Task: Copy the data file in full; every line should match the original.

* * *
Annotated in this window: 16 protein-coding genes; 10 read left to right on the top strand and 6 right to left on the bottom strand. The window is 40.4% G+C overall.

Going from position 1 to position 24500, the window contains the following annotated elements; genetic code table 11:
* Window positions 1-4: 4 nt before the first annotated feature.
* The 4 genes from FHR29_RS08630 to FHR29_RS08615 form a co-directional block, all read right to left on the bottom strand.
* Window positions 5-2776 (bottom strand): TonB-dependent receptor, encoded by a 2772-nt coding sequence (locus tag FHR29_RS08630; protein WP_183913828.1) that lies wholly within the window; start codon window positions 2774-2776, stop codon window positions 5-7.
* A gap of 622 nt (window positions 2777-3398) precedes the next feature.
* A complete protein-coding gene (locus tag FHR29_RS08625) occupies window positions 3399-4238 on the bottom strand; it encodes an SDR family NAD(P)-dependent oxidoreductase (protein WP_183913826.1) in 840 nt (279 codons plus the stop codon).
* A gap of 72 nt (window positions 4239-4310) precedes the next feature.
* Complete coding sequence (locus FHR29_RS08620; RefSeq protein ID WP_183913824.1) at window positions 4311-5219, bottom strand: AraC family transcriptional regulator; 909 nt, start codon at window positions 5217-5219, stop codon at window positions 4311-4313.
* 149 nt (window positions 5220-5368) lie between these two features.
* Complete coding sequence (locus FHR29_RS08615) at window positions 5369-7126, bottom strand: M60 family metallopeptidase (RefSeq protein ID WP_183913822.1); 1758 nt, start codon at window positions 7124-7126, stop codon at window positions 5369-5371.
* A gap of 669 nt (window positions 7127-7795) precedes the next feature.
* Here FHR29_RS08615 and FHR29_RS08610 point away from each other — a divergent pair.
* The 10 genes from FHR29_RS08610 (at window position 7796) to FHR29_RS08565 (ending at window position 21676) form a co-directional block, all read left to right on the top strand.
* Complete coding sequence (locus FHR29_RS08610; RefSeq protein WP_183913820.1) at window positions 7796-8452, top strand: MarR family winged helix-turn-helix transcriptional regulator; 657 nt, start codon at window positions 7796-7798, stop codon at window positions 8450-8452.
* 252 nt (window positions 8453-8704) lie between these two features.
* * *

Annotated in this window: 16 protein-coding genes; 10 read left to right on the top strand and 6 right to left on the bottom strand. The window is 40.4% G+C overall.

Going from position 1 to position 24500, the window contains the following annotated elements; genetic code table 11:
* Window positions 1-4: 4 nt before the first annotated feature.
* The 4 genes from FHR29_RS08630 to FHR29_RS08615 form a co-directional block, all read right to left on the bottom strand.
* Window positions 5-2776 (bottom strand): TonB-dependent receptor, encoded by a 2772-nt coding sequence (locus tag FHR29_RS08630; protein WP_183913828.1) that lies wholly within the window; start codon window positions 2774-2776, stop codon window positions 5-7.
* A gap of 622 nt (window positions 2777-3398) precedes the next feature.
* A complete protein-coding gene (locus tag FHR29_RS08625) occupies window positions 3399-4238 on the bottom strand; it encodes an SDR family NAD(P)-dependent oxidoreductase (protein WP_183913826.1) in 840 nt (279 codons plus the stop codon).
* A gap of 72 nt (window positions 4239-4310) precedes the next feature.
* Complete coding sequence (locus FHR29_RS08620; RefSeq protein ID WP_183913824.1) at window positions 4311-5219, bottom strand: AraC family transcriptional regulator; 909 nt, start codon at window positions 5217-5219, stop codon at window positions 4311-4313.
* 149 nt (window positions 5220-5368) lie between these two features.
* Complete coding sequence (locus FHR29_RS08615) at window positions 5369-7126, bottom strand: M60 family metallopeptidase (RefSeq protein ID WP_183913822.1); 1758 nt, start codon at window positions 7124-7126, stop codon at window positions 5369-5371.
* A gap of 669 nt (window positions 7127-7795) precedes the next feature.
* Here FHR29_RS08615 and FHR29_RS08610 point away from each other — a divergent pair.
* The 10 genes from FHR29_RS08610 (at window position 7796) to FHR29_RS08565 (ending at window position 21676) form a co-directional block, all read left to right on the top strand.
* Complete coding sequence (locus FHR29_RS08610; RefSeq protein WP_183913820.1) at window positions 7796-8452, top strand: MarR family winged helix-turn-helix transcriptional regulator; 657 nt, start codon at window positions 7796-7798, stop codon at window positions 8450-8452.
* 252 nt (window positions 8453-8704) lie between these two features.